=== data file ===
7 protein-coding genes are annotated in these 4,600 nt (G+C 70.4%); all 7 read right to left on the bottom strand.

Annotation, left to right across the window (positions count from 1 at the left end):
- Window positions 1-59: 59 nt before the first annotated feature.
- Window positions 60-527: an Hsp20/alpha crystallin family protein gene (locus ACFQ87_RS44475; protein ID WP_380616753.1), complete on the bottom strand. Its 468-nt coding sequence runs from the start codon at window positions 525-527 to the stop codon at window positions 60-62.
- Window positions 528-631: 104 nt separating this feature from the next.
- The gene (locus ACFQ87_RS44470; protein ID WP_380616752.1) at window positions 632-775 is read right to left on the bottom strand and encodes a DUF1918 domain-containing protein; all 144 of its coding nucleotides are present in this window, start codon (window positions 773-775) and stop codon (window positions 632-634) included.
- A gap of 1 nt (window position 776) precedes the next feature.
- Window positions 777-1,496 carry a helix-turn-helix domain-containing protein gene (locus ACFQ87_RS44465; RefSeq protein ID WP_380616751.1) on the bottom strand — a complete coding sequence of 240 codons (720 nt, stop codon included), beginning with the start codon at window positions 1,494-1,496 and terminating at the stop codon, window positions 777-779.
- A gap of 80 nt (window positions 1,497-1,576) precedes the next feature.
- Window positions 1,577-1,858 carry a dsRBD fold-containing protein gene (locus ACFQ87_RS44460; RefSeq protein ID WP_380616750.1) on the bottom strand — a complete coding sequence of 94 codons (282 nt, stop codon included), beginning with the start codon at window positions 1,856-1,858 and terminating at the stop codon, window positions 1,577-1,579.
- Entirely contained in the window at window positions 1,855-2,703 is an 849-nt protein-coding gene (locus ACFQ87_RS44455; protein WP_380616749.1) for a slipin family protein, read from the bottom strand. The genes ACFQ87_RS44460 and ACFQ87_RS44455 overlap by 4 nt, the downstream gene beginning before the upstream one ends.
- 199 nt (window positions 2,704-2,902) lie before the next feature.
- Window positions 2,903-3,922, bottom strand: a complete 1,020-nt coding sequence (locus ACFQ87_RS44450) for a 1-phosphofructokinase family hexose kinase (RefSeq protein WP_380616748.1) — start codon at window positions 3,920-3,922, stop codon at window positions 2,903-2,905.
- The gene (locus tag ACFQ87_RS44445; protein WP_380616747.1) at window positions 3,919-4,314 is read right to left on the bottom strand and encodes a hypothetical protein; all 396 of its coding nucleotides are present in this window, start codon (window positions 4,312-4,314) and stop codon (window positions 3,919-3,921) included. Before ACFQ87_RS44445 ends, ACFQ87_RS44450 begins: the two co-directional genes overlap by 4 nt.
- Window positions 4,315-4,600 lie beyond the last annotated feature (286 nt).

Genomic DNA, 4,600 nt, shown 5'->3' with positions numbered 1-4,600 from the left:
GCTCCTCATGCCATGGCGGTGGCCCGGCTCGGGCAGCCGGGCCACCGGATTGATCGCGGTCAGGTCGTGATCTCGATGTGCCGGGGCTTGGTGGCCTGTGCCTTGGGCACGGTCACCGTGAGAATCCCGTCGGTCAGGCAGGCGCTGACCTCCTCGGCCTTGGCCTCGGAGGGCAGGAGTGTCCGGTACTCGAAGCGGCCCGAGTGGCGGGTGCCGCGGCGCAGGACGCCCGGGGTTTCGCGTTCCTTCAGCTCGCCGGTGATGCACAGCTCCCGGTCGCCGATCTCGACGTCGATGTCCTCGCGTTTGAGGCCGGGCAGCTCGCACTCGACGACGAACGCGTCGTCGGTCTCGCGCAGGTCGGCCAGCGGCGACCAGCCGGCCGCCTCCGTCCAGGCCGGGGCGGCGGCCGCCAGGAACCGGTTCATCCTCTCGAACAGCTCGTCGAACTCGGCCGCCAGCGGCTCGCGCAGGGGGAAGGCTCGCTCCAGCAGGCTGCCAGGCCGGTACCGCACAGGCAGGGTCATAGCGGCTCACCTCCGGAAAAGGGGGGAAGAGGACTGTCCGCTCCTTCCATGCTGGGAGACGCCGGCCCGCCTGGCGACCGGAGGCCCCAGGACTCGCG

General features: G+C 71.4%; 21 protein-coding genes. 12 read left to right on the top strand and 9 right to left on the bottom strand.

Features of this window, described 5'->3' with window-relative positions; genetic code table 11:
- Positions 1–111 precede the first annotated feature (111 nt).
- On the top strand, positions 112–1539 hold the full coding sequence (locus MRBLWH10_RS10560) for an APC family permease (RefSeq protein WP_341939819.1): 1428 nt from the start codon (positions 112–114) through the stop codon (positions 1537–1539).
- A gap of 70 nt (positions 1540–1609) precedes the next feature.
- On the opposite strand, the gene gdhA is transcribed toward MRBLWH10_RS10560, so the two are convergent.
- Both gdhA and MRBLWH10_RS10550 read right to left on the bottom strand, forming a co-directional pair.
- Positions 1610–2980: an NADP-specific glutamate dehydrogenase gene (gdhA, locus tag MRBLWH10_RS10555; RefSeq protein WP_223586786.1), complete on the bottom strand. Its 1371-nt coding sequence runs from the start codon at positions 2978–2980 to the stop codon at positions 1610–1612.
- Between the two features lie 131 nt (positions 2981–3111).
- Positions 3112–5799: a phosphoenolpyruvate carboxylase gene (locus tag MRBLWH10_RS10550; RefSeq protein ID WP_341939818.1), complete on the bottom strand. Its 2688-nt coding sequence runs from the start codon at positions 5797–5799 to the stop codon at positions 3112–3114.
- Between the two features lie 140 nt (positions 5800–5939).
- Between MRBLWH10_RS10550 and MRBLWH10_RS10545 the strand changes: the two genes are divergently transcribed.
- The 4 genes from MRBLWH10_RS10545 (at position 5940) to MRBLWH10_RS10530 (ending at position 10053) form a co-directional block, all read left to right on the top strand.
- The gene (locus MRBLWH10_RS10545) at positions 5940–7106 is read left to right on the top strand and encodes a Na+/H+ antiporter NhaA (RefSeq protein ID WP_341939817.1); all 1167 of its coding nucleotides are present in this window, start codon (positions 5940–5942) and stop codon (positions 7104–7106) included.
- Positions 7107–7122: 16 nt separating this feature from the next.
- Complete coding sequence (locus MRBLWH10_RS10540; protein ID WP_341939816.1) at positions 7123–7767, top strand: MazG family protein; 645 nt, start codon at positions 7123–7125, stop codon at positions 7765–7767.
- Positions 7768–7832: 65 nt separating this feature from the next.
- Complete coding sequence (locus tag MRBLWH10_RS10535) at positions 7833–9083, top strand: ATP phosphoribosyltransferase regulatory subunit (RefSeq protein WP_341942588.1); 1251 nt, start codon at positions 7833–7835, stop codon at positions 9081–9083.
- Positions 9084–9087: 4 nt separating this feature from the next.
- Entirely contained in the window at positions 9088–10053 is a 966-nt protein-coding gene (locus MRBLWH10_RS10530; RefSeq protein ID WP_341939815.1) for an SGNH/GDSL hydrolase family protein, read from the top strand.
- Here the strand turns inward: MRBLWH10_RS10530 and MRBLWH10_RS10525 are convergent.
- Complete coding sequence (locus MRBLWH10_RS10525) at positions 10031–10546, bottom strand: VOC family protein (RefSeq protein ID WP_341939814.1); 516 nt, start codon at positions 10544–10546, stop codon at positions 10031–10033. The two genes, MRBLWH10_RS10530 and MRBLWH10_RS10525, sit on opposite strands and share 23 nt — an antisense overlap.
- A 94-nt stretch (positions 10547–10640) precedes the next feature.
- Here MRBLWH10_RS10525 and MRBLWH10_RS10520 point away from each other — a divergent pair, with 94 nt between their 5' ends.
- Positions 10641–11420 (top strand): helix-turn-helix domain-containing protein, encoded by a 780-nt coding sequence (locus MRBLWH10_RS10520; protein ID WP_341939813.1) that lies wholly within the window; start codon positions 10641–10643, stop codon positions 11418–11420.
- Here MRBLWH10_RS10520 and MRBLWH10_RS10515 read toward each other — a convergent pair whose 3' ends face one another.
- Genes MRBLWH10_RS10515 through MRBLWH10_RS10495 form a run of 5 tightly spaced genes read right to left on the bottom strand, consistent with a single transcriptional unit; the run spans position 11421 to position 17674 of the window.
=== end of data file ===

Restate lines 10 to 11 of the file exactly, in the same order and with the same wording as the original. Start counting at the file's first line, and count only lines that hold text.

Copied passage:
- Window positions 1,577-1,858 carry a dsRBD fold-containing protein gene (locus ACFQ87_RS44460; RefSeq protein ID WP_380616750.1) on the bottom strand — a complete coding sequence of 94 codons (282 nt, stop codon included), beginning with the start codon at window positions 1,856-1,858 and terminating at the stop codon, window positions 1,577-1,579.
- Entirely contained in the window at window positions 1,855-2,703 is an 849-nt protein-coding gene (locus ACFQ87_RS44455; protein WP_380616749.1) for a slipin family protein, read from the bottom strand. The genes ACFQ87_RS44460 and ACFQ87_RS44455 overlap by 4 nt, the downstream gene beginning before the upstream one ends.